Blue Skies White Clouds
When you don't question leaders
She sat in a dark room all alone, wondering if he'd ever come home again. She's waited so long. He must be so old, the love they took from her in the middle of that night. She lives in the horror of the empty space that can never be filled again.
Remembering when they were young, nothing could ever stop them from running through the crazy streets while the tango blared out of some smoky bar. But now he is gone. But his ghost lingers.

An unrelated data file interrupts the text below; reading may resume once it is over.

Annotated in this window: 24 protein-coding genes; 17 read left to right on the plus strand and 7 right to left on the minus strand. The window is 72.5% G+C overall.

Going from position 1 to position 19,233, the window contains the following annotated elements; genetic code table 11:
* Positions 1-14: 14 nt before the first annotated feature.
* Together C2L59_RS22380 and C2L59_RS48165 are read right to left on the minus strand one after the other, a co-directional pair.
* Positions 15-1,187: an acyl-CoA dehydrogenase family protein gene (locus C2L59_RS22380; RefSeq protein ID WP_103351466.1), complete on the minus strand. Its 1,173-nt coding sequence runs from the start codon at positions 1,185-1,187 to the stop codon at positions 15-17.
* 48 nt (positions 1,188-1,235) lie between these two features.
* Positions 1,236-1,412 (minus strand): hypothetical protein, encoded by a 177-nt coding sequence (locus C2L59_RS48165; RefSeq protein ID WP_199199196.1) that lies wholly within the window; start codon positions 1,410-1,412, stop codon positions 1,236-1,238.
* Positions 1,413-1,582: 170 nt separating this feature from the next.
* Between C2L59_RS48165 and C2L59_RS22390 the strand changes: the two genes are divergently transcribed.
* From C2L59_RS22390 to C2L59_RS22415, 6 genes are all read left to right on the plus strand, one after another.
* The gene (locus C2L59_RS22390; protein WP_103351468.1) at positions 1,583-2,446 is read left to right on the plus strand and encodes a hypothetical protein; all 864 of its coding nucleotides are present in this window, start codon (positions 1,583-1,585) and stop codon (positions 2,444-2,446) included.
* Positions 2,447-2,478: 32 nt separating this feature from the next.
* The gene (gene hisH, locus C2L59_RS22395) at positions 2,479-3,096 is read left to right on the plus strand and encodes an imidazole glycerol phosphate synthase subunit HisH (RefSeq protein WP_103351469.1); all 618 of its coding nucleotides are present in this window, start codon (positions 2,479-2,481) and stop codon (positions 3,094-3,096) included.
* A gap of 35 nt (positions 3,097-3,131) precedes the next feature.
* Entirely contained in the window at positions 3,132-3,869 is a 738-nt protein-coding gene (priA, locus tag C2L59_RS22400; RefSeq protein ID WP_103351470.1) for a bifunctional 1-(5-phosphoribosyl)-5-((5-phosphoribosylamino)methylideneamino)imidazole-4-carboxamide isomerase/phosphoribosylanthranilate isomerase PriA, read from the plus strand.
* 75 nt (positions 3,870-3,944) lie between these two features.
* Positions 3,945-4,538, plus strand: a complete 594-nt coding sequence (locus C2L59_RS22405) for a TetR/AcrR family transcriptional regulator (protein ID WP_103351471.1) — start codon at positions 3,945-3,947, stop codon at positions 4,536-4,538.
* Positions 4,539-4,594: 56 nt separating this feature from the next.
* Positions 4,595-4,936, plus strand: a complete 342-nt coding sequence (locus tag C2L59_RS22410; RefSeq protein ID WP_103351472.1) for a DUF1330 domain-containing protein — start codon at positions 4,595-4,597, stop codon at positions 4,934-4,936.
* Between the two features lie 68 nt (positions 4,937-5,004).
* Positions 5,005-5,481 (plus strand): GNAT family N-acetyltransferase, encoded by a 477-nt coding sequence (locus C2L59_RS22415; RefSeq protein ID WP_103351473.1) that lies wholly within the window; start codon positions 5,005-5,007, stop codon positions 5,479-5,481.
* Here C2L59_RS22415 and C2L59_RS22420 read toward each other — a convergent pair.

She wonders how many four-leafed clovers she'll have to find or how many rosaries she'll have to pray to see his face again.
They pin pictures of their loved ones upon their breast. Memorials made of flesh march in numbers to the square. Angry, in great crowds and yet alone, scarf-covered heads, white dots proudly splattered against the blue Argentine sky. A gesture of love and of rage they can never entirely express.
About the author
Gerald Enrique del Campo is a poet, Jungian, philosopher, hermetic magician, shaman, mythologist, author, musician, mead maker, herbalist, foodie, motorcyclist and, all around nice guy.